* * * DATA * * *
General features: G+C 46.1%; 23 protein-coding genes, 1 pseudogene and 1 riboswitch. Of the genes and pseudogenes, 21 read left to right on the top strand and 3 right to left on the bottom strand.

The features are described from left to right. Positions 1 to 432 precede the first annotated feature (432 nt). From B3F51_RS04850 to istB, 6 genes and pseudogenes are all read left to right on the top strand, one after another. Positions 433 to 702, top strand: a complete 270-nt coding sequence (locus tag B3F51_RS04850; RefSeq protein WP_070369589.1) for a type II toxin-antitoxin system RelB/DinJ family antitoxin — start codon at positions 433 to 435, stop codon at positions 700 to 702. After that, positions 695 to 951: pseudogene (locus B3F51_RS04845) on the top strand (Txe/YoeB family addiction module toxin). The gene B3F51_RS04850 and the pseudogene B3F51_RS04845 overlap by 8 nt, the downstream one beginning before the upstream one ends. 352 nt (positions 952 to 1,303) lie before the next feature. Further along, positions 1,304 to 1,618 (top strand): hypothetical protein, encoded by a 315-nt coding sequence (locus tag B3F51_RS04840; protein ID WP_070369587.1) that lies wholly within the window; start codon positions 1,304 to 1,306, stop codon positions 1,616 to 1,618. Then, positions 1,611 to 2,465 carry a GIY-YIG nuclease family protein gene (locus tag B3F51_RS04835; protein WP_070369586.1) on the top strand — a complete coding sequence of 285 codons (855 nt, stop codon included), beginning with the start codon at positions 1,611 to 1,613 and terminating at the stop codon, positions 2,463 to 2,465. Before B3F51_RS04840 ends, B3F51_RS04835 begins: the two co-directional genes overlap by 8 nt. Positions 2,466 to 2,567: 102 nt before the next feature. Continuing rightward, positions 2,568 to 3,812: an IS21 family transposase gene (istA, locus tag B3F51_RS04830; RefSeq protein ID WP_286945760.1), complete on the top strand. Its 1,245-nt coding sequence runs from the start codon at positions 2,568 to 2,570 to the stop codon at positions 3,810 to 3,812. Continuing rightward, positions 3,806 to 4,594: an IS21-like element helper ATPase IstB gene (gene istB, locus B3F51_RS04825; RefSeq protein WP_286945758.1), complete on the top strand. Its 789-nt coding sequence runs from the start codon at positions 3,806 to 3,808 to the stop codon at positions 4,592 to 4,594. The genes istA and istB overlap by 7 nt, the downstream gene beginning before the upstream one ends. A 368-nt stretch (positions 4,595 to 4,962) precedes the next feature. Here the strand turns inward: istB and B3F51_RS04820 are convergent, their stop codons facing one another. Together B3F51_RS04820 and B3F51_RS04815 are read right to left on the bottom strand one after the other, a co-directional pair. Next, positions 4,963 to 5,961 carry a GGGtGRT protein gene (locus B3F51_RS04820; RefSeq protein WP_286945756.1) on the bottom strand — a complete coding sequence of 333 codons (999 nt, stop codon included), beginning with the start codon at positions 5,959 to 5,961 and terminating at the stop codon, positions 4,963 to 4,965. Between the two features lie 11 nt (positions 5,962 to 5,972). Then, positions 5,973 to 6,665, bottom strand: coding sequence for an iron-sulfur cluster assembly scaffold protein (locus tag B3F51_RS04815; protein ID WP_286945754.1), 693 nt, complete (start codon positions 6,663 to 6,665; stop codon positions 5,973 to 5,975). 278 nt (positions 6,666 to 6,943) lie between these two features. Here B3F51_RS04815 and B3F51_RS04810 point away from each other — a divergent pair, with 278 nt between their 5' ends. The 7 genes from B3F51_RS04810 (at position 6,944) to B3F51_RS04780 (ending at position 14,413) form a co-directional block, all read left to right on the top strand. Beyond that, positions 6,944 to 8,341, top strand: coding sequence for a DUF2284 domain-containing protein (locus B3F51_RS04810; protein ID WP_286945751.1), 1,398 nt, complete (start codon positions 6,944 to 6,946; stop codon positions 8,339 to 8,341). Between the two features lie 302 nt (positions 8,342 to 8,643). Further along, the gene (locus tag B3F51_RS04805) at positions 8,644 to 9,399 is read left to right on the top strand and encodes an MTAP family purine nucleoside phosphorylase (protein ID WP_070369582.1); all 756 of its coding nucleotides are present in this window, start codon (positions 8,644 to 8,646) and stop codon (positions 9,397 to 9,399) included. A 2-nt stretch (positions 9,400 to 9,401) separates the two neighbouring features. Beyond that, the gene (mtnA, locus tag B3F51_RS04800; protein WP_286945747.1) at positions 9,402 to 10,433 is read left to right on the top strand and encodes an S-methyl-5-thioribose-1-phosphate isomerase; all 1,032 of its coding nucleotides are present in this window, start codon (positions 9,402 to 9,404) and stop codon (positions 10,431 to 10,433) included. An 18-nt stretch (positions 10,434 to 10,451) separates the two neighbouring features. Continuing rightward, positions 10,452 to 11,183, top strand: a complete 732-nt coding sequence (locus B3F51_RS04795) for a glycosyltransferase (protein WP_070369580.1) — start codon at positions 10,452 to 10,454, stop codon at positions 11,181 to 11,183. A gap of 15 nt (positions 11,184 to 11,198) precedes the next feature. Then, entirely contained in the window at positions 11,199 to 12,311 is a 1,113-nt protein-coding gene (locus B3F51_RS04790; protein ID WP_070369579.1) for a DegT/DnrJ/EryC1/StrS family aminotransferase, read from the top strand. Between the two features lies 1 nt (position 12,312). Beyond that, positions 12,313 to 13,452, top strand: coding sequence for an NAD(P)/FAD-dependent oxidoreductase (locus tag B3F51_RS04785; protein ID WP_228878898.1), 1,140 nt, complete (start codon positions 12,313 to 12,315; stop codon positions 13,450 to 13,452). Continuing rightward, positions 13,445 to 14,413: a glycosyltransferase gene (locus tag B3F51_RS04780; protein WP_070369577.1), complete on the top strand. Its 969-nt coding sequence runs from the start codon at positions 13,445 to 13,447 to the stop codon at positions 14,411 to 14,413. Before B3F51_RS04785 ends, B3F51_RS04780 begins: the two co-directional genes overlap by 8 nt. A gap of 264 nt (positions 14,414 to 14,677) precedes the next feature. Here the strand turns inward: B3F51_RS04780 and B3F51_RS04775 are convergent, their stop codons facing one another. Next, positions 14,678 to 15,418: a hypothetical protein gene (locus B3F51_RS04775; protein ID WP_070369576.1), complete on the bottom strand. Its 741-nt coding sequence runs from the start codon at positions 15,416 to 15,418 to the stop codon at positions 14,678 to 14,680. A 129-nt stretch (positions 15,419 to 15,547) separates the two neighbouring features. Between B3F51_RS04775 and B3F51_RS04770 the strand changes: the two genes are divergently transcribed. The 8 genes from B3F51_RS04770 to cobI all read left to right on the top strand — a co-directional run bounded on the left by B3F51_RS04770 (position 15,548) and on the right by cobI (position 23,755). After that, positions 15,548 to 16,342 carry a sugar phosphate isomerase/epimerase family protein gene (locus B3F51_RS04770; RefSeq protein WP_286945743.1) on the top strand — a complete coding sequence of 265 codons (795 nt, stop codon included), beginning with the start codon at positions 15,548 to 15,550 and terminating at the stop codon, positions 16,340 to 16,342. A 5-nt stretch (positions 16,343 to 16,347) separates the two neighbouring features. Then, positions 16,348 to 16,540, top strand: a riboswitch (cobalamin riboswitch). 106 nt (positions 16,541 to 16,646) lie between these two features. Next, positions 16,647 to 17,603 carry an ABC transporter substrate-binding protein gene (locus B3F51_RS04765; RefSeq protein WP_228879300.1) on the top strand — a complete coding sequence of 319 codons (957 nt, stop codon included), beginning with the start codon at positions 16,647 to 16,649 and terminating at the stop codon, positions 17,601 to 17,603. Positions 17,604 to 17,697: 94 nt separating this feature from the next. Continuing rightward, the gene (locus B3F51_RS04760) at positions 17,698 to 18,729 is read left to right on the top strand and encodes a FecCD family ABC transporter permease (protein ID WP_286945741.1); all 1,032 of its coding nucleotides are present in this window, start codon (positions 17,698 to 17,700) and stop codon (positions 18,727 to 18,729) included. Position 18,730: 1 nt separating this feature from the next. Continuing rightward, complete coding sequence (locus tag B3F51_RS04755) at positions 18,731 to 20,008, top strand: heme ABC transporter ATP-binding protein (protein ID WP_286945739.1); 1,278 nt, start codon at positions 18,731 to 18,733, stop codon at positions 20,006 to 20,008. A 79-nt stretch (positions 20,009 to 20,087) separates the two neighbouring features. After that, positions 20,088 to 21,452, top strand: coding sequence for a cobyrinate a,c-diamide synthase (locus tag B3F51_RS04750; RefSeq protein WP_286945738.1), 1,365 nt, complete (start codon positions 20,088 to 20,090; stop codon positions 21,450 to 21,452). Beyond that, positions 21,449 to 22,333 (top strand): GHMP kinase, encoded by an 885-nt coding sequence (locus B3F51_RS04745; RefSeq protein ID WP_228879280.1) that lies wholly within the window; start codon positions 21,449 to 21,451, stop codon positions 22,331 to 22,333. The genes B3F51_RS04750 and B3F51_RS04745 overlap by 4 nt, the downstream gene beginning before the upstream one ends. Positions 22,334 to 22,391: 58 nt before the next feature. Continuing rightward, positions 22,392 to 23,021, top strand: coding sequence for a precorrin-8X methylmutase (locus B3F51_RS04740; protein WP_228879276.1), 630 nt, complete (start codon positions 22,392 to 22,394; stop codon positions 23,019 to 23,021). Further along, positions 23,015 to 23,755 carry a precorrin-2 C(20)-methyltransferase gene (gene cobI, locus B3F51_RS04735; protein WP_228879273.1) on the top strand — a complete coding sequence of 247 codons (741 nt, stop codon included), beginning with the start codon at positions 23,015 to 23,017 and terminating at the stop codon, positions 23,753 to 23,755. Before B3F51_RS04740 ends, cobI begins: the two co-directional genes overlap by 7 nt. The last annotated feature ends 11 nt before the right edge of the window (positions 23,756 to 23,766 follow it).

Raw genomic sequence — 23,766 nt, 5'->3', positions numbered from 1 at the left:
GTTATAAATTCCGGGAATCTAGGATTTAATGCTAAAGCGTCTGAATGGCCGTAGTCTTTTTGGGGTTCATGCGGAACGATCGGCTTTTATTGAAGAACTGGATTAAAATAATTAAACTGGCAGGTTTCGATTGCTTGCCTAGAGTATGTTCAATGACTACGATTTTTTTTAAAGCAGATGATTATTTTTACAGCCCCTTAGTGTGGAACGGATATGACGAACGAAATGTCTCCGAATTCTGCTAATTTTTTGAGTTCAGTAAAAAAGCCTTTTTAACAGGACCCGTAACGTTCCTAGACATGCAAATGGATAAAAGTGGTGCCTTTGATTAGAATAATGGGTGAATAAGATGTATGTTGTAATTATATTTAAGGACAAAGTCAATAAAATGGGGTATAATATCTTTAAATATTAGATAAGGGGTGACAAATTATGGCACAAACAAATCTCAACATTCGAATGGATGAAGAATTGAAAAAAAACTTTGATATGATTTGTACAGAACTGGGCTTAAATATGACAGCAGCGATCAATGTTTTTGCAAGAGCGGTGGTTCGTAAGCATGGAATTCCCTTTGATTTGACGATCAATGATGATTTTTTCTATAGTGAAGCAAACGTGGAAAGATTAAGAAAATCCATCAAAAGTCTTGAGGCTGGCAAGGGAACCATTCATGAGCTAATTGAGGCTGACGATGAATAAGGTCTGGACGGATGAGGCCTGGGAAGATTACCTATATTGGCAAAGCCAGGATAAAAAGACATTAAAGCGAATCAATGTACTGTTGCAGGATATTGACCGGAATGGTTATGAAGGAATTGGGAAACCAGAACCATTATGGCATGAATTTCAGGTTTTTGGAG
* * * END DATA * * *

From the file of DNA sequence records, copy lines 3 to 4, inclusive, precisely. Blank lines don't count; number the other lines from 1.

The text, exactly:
Raw genomic sequence — 23,766 nt, 5'->3', positions numbered from 1 at the left:
GTTATAAATTCCGGGAATCTAGGATTTAATGCTAAAGCGTCTGAATGGCCGTAGTCTTTTTGGGGTTCATGCGGAACGATCGGCTTTTATTGAAGAACTGGATTAAAATAATTAAACTGGCAGGTTTCGATTGCTTGCCTAGAGTATGTTCAATGACTACGATTTTTTTTAAAGCAGATGATTATTTTTACAGCCCCTTAGTGTGGAACGGATATGACGAACGAAATGTCTCCGAATTCTGCTAATTTTTTGAGTTCAGTAAAAAAGCCTTTTTAACAGGACCCGTAACGTTCCTAGACATGCAAATGGATAAAAGTGGTGCCTTTGATTAGAATAATGGGTGAATAAGATGTATGTTGTAATTATATTTAAGGACAAAGTCAATAAAATGGGGTATAATATCTTTAAATATTAGATAAGGGGTGACAAATTATGGCACAAACAAATCTCAACATTCGAATGGATGAAGAATTGAAAAAAAACTTTGATATGATTTGTACAGAACTGGGCTTAAATATGACAGCAGCGATCAATGTTTTTGCAAGAGCGGTGGTTCGTAAGCATGGAATTCCCTTTGATTTGACGATCAATGATGATTTTTTCTATAGTGAAGCAAACGTGGAAAGATTAAGAAAATCCATCAAAAGTCTTGAGGCTGGCAAGGGAACCATTCATGAGCTAATTGAGGCTGACGATGAATAAGGTCTGGACGGATGAGGCCTGGGAAGATTACCTATATTGGCAAAGCCAGGATAAAAAGACATTAAAGCGAATCAATGTACTGTTGCAGGATATTGACCGGAATGGTTATGAAGGAATTGGGAAACCAGAACCATTATGGCATGAATTTCAGGTTTTTGGAG